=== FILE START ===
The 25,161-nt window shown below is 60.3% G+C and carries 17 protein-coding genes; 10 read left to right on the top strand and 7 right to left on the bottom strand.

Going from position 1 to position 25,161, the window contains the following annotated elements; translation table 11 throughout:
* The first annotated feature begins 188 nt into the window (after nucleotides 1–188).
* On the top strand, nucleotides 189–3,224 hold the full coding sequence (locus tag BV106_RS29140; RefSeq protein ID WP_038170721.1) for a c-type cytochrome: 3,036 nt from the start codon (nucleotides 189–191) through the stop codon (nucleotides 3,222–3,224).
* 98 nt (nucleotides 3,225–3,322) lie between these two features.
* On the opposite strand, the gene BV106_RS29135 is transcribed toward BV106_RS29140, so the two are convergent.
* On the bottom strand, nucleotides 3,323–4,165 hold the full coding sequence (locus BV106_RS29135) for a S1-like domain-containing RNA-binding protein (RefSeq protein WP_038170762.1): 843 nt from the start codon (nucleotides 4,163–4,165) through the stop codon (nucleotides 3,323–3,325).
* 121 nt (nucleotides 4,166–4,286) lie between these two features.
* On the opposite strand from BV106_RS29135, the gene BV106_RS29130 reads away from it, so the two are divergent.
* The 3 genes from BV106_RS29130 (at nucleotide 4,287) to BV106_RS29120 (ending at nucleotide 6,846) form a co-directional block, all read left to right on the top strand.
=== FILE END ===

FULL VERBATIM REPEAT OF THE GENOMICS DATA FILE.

The 25,161-nt window shown below is 60.3% G+C and carries 17 protein-coding genes; 10 read left to right on the top strand and 7 right to left on the bottom strand.

Going from position 1 to position 25,161, the window contains the following annotated elements; translation table 11 throughout:
* The first annotated feature begins 188 nt into the window (after nucleotides 1–188).
* On the top strand, nucleotides 189–3,224 hold the full coding sequence (locus tag BV106_RS29140; RefSeq protein ID WP_038170721.1) for a c-type cytochrome: 3,036 nt from the start codon (nucleotides 189–191) through the stop codon (nucleotides 3,222–3,224).
* 98 nt (nucleotides 3,225–3,322) lie between these two features.
* On the opposite strand, the gene BV106_RS29135 is transcribed toward BV106_RS29140, so the two are convergent.
* On the bottom strand, nucleotides 3,323–4,165 hold the full coding sequence (locus BV106_RS29135) for a S1-like domain-containing RNA-binding protein (RefSeq protein WP_038170762.1): 843 nt from the start codon (nucleotides 4,163–4,165) through the stop codon (nucleotides 3,323–3,325).
* 121 nt (nucleotides 4,166–4,286) lie between these two features.
* On the opposite strand from BV106_RS29135, the gene BV106_RS29130 reads away from it, so the two are divergent.
* The 3 genes from BV106_RS29130 (at nucleotide 4,287) to BV106_RS29120 (ending at nucleotide 6,846) form a co-directional block, all read left to right on the top strand.